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A proposed flavored tobacco ban is back on the table in Minnesota, Trump attorney Evan Corcoran must testify in the documents probe, and a "clean slate" bill in Missouri would make "expungement" automatic.

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The Fed raises interest rates and reassures the banking system is sound, Norfolk Southern reaffirms a commitment to the people of East Palestine, and TikTok creators gather at the Capitol to support free expression.

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Finding childcare is a struggle everywhere, prompting North Carolina's Transylvania County to try a new approach. Maine is slowly building-out broadband access, but disagreements remain over whether local versus national companies should get the contracts, and specialty apps like "Farmers Dating" help those in small communities connect online.

MO Board of Education Says It Needs $400 Million to Boost Teacher Pay

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Thursday, December 19, 2019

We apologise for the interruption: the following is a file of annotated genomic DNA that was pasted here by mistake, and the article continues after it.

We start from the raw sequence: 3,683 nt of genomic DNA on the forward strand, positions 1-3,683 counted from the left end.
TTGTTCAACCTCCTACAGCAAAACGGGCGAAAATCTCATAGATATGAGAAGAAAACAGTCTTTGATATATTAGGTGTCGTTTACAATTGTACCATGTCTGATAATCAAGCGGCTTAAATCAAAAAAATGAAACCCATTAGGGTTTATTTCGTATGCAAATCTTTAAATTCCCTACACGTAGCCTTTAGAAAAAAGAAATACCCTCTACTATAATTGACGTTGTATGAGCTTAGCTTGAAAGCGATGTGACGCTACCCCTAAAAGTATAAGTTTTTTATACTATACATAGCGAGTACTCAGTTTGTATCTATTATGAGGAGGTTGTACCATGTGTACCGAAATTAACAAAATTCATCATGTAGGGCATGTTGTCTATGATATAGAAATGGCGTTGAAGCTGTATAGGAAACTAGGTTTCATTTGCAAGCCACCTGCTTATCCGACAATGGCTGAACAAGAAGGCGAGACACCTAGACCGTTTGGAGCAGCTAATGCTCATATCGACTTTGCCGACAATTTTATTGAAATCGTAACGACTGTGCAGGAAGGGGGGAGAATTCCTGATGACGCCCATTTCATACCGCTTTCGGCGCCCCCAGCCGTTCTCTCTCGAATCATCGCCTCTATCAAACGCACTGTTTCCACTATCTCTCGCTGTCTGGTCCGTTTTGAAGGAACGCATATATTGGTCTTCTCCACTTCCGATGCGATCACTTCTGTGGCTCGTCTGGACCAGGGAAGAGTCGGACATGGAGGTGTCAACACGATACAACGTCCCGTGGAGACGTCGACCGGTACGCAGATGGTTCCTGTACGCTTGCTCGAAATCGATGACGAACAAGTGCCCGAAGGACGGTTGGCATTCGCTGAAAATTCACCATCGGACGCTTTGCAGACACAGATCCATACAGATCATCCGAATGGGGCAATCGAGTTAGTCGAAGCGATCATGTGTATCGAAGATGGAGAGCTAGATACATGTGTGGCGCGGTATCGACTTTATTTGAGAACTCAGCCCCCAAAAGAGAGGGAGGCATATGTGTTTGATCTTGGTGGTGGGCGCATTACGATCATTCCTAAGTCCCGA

JEFFERSON CITY, Mo. -- Under a new plan proposed by the state Board of Education, Missouri teachers would see their base pay increase from $25,000 to $32,000.

Bruce Moe, executive director of the Missouri State Teachers Association, says the educators he represents, especially those working in rural districts, welcome the proposed changes.

"If the full proposal was implemented, it would affect every teacher in Missouri," he states.

The nearly $400 million proposal also would create a fund to help fill math and science positions, which often are more difficult to recruit for with a limited budget.

According to the National Education Association, Missouri currently ranks among the lowest in the country for teacher pay.

Moe stresses this effort is just the beginning. He says the state has a lot of work to do to ensure that its public schools are well staffed for the next generation.

"I think this proposal does make sense," he states. "It just catches Missouri up to states that are around us, frankly."

Moe says the state already has seen a decline in college enrollment, and he maintains that problem will accelerate if students don't have access to high quality teachers.

"If we don't change pay for teachers in Missouri, we will not be able to get qualified teachers in our classrooms," he states.

A state survey published earlier this year found that most teachers in the state cited lack of compensation as their main reason for leaving the profession.


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